The Setup uses code lifted from the forums and the loop simply waits one second, prints the time, time since last call and the current network.

The goal of my harness is to be able to connect to the network, know if I am connected or not and always be able to run code in my loop so I do not miss data.

My Test harness consists of a Photon connected to an external antenna and my iPhone 7 hotspot.

My testing routes so far have been:
1. Reset the Photon with the hotspot on and running
– sample output to Serial Monitor

Connecting to LAN

Already connected to network.
Connected to Network:
Setup Completed
Thu Jan 1 00:00:02 1970 (2), Connected to Network: Jsx_iphone
Thu Jan 1 00:00:03 1970 (1), Connected to Network: Jsx_iphone
Thu Jan 1 00:00:04 1970 (1), Connected to Network: Jsx_iphone
Tue Feb 28 14:37:23 2017 (1488292639), Connected to Network: Jsx_iphone
Tue Feb 28 14:37:24 2017 (1), Connected to Network: Jsx_iphone
Tue Feb 28 14:37:25 2017 (1), Connected to Network: Jsx_iphone
Tue Feb 28 14:37:26 2017 (1), Connected to Network: Jsx_iphone
Tue Feb 28 14:37:27 2017 (1), Connected to Network: Jsx_iphone

2. Drop the sharing hotspot
– sample output to Serial Monitor
Tue Feb 28 14:38:20 2017 (1), Connected to Network:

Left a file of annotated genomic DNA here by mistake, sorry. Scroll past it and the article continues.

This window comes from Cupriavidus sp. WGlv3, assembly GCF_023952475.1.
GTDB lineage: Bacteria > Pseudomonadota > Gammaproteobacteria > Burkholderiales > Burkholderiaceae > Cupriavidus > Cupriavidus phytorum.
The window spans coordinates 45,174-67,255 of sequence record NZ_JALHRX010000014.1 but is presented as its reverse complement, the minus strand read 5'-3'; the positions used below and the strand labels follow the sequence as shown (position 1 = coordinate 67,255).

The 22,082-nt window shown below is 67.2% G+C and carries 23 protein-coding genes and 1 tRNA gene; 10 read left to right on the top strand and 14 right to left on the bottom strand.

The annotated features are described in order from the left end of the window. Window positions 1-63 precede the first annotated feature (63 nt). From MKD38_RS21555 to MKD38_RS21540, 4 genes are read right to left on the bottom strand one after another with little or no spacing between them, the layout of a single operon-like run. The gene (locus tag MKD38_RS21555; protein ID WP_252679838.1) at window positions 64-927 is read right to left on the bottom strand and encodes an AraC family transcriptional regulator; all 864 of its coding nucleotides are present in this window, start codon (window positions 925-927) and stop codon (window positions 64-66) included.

Tue Feb 28 14:39:02 2017 (42), Connected to Network:
Tue Feb 28 14:39:44 2017 (42), Connected to Network:
Tue Feb 28 14:40:26 2017 (42), Connected to Network:

3. Reset the Photon whilst the hotspot is not on
– sample output to Serial Monitor
NO DATA - Setup never gets called

Results

Test 1 works perfectly as expected, I get a delay of 1 second per loop once up and running.

Test 2, Photon flashes green and the loop now only gets called every 42 seconds - this means I would miss a lot of data.

Test 3 Photon Flashes Blue, Setup never gets called - all data lost

All of the tests are what I would expect to happen when I am on site.

Again all help and pointers are gratefully accepted.
BTW this is for a school Traffic Monitor webby project for our Year 6-7 !

Here is the code

 #define WAIT_FOR_CONNECTION_SECONDS (60 * 1000) 
void setup() {
    Serial.begin(9600);
    Time.setTime(0);
  
    delay(2000);
    Serial.println();
    Serial.println("Connecting to LAN");
    connect();
    Serial.println("Setup Completed");
}

unsigned long lastTime= 0;

void loop() {
    int diff = Time.now() - lastTime;
    Serial.printlnf("%s (%d), Connected to Network: %s", Time.timeStr().c_str(), Time.now() - lastTime, WiFi.SSID());
    lastTime = Time.now();
    delay(1000);
    
  // collect some data etc.
  return;
  
}

void connect() 
{
    time_t timeStarted = Time.now();
    
    WiFi.on();
    
    if (!Particle.connected()) 
    {
        Serial.printlnf("Connecting to network at %s ( %d seconds), waiting for up to %d seconds...", Time.timeStr().c_str(), Time.now(), WAIT_FOR_CONNECTION_SECONDS);
    
        Particle.connect();
        if (waitFor(Particle.connected, WAIT_FOR_CONNECTION_SECONDS)) 
        {
            Serial.printlnf("Connected at %s ( %d seconds, connection process took %d seconds).", Time.timeStr().c_str(), Time.now(), Time.now() - timeStarted);
        } 
        else 
        {
            Serial.printlnf("WARNING: connection failed at %s ( %d seconds, timeout was %d seconds).", Time.timeStr().c_str(), Time.now(), Time.now() - timeStarted);
        }
    } 
    else 
    {